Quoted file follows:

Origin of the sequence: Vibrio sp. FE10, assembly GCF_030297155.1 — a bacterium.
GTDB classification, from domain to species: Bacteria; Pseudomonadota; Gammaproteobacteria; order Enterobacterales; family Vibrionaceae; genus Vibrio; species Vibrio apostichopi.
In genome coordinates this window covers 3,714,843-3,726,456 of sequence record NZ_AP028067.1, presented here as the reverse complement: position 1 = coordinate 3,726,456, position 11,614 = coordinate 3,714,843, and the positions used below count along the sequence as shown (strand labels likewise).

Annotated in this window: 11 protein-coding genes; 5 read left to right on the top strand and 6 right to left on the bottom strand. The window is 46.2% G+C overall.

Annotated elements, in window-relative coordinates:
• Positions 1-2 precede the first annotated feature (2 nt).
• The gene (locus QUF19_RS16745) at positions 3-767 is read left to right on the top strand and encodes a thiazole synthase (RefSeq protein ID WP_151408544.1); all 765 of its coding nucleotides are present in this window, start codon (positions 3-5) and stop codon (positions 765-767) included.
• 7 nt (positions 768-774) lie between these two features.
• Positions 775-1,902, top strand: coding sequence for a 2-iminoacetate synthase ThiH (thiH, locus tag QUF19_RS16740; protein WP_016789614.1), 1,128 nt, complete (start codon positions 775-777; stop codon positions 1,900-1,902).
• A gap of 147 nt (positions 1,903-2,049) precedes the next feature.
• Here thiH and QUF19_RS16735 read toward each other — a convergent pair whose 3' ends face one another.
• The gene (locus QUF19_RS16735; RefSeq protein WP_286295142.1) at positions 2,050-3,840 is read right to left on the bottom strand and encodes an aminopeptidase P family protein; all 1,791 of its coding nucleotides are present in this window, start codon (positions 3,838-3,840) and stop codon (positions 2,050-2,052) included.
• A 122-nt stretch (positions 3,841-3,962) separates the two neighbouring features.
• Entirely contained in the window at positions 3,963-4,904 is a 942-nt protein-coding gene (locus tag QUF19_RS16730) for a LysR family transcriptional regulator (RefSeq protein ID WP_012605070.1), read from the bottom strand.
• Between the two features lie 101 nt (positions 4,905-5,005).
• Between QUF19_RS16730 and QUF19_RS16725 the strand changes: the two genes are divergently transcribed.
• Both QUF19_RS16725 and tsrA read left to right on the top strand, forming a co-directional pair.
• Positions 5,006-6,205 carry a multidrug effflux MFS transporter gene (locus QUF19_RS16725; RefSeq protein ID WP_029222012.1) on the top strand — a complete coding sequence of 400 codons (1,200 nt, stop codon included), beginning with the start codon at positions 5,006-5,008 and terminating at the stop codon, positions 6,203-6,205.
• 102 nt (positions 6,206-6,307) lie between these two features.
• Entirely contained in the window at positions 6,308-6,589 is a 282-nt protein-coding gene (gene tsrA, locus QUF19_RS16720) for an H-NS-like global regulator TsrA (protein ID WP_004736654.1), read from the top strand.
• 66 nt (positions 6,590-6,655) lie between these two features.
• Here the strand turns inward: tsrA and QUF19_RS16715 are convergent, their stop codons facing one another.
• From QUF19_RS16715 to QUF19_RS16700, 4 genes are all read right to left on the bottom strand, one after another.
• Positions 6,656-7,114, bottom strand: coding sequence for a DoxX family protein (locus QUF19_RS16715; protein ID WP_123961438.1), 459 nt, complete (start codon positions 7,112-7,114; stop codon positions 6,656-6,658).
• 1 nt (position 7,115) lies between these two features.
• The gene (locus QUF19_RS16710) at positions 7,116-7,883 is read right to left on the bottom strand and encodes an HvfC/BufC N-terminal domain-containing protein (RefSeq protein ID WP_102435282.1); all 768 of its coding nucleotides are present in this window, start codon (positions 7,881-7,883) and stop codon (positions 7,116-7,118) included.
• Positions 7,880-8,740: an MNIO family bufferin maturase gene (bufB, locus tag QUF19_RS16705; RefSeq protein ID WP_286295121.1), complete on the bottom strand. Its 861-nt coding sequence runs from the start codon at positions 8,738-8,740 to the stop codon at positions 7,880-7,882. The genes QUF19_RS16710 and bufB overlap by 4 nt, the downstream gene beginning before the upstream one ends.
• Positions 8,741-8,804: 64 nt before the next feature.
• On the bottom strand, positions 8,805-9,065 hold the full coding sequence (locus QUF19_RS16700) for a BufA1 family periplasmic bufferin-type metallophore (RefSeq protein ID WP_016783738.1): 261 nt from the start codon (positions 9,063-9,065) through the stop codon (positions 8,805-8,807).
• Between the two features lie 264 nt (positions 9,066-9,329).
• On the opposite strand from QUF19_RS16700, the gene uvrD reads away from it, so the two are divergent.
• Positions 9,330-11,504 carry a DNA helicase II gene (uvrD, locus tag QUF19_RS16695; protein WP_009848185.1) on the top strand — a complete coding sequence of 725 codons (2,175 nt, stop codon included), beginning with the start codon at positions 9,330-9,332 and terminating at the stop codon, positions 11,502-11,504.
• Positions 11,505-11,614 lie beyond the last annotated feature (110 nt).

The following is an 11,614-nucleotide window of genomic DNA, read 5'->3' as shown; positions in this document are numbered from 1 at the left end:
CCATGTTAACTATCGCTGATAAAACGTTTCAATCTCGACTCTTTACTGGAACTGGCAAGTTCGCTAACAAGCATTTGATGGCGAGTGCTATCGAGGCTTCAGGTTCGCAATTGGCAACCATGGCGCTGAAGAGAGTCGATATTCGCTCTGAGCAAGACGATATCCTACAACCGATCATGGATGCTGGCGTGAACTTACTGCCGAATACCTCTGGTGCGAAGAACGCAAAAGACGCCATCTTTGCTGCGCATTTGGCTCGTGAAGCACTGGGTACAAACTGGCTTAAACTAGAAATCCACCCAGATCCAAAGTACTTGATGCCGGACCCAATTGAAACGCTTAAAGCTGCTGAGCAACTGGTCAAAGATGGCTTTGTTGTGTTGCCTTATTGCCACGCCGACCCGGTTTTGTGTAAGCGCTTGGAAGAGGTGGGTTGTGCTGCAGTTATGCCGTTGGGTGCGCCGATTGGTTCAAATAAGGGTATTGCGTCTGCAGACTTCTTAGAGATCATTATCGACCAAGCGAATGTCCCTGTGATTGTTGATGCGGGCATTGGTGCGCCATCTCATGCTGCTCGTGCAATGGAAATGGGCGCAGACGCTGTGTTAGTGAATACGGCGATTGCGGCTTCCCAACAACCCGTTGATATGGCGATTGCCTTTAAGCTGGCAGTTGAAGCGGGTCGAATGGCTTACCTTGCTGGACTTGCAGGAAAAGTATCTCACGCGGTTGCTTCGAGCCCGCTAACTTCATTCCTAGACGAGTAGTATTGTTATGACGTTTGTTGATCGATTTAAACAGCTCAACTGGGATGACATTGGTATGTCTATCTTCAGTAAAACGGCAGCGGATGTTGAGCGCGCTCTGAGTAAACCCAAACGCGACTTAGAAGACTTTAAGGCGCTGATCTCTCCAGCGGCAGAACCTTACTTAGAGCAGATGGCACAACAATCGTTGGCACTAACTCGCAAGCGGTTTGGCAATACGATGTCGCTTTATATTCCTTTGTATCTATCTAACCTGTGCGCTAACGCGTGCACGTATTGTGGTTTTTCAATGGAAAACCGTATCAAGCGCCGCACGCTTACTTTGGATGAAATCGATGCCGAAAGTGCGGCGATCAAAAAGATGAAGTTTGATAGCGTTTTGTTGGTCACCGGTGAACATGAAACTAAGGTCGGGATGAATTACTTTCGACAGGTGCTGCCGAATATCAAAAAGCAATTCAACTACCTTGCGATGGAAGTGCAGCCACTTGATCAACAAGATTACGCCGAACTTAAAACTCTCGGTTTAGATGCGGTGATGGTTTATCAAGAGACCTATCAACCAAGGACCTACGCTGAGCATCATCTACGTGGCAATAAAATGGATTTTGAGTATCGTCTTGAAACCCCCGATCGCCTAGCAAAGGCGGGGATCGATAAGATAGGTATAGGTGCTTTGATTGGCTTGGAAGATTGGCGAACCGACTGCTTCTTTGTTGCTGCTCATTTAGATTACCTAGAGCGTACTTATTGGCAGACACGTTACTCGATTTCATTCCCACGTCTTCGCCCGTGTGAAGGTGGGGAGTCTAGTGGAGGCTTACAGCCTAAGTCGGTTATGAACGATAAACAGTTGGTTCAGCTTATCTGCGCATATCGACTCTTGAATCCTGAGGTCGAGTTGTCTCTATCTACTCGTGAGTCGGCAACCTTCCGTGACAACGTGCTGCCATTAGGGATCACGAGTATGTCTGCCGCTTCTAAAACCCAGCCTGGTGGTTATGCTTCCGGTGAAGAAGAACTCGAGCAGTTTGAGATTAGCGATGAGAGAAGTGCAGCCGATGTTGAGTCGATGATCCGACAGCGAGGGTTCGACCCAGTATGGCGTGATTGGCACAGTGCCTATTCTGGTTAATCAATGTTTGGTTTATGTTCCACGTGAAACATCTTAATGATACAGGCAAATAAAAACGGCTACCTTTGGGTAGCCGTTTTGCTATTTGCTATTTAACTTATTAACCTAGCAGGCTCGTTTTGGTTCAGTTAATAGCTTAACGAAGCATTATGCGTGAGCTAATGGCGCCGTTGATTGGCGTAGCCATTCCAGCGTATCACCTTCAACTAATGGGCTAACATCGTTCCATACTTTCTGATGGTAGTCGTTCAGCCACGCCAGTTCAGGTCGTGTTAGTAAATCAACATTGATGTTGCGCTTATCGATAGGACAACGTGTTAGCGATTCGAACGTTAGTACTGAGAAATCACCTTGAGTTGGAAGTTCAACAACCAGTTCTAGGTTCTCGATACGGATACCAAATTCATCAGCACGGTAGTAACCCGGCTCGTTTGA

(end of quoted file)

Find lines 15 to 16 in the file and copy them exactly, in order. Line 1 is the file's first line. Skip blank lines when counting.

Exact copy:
• Between the two features lie 101 nt (positions 4,905-5,005).
• Between QUF19_RS16730 and QUF19_RS16725 the strand changes: the two genes are divergently transcribed.